MTV awards show sets ratings records

TV: The live broadcast is the highest-rated program in MTV history.

September 15, 1999|By Chris Kaltenbach | Chris Kaltenbach,SUN STAFF

The American viewing public just can't get enough of those MTV awards.

Last Thursday's live broadcast of the 16th annual MTV Music Video Awards, live from New York's Metropolitan Opera, was the highest-rated ever, seen in some 8.2 million households -- a 37 percent increase over last year's show.

(Those numbers make it the highest-rated program in MTV history, and the most-watched entertainment program to ever air on cable.)

There's also no mistaking the program's target audience, or MTV's success in marketing the show to them: 7.9 million viewers ages 12-34 tuned in.

FOR THE RECORD - An article in yesterday's Today section provided the wrong date for Maryland Public Television's 30th anniversary Backyard Bash. The celebration is scheduled for Oct. 17. The Sun regrets the error.

A quick review of the particulars: Lauryn Hill led the list of winners with four awards for "Doo Wop (That Thing)."

Other multiple winners included Ricky Martin, Fatboy Slim and Korn. And Madonna took home an award for Best Video in a Film ("Beautiful Stranger," from "Austin Powers: The Spy Who Shagged Me"), making her the most honored artist in the awards' shows history. She's brought home 18 of the little astronaut statues so far.

Factoid time: A press release from MTV notes that, after Madonna, Aerosmith and Michael Jackson are the second and third most honored artists "of the 20th century."

No word who the big winners of the 19th century were.

While we're on the subject of ratings: Last week's "Biography" of child-star-turned-director Ron Howard was the highest-rated ever on A&E, seen in 3.498 million households.

Howard's story narrowly beat that of wrestler Andre the Giant, which was seen in 3.494 million households in January 1999. Coming in third: Ozzie and Harriet, 3.433 million households in June 1998.

`Honey' back for third year

"Disney's Honey, I Shrunk the Kids," the small-screen version of the hit Disney film, returns for a third season next week with an episode directed by series executive producer John Landis ("National Lampoon's Animal House," "The Blues Brothers").

In the premiere, bungling inventor Wayne Szalinski (Peter Scolari, who can trace his TV career back to co-starring with Tom Hanks on "Bosom Buddies") is obsessed with deciphering the lyrics to a '60s rock song. So, naturally, he transports himself back in time, where he discovers the song is part of a nefarious plot to take over the minds of America's teen-agers (sounds like every '60s-era parent's worst fear, doesn't it?).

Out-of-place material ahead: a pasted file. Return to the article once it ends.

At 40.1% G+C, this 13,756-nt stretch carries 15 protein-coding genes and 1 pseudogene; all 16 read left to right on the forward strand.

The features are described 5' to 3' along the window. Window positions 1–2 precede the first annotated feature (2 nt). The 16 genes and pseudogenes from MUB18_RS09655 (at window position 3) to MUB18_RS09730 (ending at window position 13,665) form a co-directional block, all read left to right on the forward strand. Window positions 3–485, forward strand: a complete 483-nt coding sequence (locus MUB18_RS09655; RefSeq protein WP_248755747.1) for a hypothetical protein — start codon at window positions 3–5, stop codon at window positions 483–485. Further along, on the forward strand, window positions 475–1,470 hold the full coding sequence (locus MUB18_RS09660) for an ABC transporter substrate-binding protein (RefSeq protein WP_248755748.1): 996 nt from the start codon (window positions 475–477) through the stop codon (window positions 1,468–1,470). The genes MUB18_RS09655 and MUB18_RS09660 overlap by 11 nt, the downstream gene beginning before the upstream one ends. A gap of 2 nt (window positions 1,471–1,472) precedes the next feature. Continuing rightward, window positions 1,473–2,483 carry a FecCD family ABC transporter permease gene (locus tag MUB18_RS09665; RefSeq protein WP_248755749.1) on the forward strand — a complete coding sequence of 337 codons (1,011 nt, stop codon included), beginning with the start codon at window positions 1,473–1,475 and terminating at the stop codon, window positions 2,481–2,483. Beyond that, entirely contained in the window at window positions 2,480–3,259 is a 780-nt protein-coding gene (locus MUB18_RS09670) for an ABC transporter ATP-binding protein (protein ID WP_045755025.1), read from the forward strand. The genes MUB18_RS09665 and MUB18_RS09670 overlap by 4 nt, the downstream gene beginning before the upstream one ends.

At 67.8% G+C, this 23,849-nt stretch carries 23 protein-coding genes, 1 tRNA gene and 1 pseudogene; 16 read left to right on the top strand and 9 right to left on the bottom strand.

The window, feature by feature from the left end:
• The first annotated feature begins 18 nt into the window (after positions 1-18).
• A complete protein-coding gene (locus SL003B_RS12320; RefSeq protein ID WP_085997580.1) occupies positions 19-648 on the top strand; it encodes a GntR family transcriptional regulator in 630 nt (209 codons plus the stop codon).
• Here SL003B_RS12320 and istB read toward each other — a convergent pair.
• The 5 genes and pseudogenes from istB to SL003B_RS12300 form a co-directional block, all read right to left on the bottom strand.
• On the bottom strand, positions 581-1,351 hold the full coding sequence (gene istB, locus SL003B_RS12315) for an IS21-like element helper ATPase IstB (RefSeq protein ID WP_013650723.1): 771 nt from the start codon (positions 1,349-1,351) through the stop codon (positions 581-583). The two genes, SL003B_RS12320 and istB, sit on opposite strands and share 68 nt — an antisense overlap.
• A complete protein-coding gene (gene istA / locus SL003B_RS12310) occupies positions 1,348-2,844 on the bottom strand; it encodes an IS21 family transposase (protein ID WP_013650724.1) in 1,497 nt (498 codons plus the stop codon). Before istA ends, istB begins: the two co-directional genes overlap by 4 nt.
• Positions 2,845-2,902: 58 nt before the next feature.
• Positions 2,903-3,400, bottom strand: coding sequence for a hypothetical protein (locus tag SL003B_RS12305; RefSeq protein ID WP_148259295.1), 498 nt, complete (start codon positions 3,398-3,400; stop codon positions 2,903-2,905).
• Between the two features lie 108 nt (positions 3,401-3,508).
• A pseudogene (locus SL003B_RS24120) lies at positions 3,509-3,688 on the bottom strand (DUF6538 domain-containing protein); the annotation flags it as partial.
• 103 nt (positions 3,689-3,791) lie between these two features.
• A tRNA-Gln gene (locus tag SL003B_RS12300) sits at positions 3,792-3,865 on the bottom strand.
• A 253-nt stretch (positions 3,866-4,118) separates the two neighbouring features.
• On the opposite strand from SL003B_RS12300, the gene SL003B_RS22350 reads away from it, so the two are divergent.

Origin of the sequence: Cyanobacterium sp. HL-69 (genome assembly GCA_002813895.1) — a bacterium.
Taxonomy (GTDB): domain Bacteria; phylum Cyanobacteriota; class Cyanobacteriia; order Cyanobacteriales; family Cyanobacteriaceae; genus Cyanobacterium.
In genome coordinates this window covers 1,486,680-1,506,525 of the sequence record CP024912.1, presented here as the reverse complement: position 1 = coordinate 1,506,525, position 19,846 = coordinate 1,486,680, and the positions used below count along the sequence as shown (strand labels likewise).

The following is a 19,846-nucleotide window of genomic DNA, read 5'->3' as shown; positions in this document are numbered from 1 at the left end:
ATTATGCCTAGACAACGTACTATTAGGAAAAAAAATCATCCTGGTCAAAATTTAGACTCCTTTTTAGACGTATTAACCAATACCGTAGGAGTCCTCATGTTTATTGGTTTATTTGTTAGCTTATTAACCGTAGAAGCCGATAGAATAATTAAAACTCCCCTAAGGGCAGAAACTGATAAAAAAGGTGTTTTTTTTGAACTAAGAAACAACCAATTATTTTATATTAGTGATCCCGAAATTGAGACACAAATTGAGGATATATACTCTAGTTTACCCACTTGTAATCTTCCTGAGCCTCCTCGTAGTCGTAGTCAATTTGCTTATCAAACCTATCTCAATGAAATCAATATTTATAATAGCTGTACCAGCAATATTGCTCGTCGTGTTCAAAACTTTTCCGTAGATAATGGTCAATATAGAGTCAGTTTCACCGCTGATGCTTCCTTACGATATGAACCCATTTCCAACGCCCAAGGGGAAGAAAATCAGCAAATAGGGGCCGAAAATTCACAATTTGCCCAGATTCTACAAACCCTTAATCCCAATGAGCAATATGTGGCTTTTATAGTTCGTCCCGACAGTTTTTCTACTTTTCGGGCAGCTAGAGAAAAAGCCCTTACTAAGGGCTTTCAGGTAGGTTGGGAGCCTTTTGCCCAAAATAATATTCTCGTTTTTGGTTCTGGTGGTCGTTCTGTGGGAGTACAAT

The show will be carried locally Saturdays at noon on WNUV, Channel 54, beginning Sept. 25

MPT throws free party

If you're in the mood for a party Sunday, check out the free Backyard Bash honoring Maryland Public Television's 30th anniversary.

The party is scheduled for noon to 5 p.m. at MPT's headquarters in Owings Mills; visitors should park at the Owings Mills metro station and use the free shuttle bus.

Guests will be able to peek behind the scenes at the MPT studios, observe live demonstrations throughout the afternoon and meet many MPT on-air personalities.

For the kids, Elmo, Cookie Monster and Wimzie, not to mention Bob the Vid Tech and characters from Puzzle Place, will also be on hand.

There will also be a food court on-site, plus wandering clowns, magicians and jugglers.

For more information, phone 410-581-4398 or visit the MPT Web site at www.mpt.org.

Starr on show's debut

"DC Insider," a weekly half-hour look at how decisions are made in the nation's capital, makes its debut at 6 p.m. Friday on Court TV.

Fred Graham, the station's chief anchor and managing editor, will serve as the program's host. Scheduled guests on Friday's premiere include Independent Counsel Ken Starr.

Regular segments will include "Inside," featuring key players in the week's top story; "Against the Grain," a forum for offbeat and unusual ideas; and "Closing Argument," a weekly commentary from Graham.

Viewers will be able to add their two-cents-worth to the topics discussed during "Against the Grain" via the Court TV Web site (www.courttv.com).

Let's go smell some TV

Parents who notice a strange odor around their house this week shouldn't worry.

No doubt, your kids are just taking advantage of Nickelodeon's week-long experiment in smell-o-vision. And don't worry about those strange eyeglasses, either: Nickelodeon's welcoming 3-D TV, too.

During shows airing from 8 p.m.-9 p.m. though Friday, icons in the lower left corner of the TV screen will alert viewers to put on their 3-D glasses and sniff game cards, to fully appreciate the network's offerings. And if your kids don't have those special cards or glasses, they're available on select Kraft food packages and at many Blockbuster locations.

(If you missed the odoriferous offerings proffered earlier this week, the whole thing gets repeated next week, weekdays from 4 p.m.-5 p.m.)

Primary perambulations

Radio listeners longing to find out what really happened in yesterday's mayoral primary are urged to tune in to the first half of today's "The Marc Steiner Show," where The Sun's Dan Rodricks is scheduled to join Anthony McCarthy of the Afro-American in dissecting the results.

"The Marc Steiner Show" airs from noon-2 p.m. weekdays on WJHU-FM (88.1).

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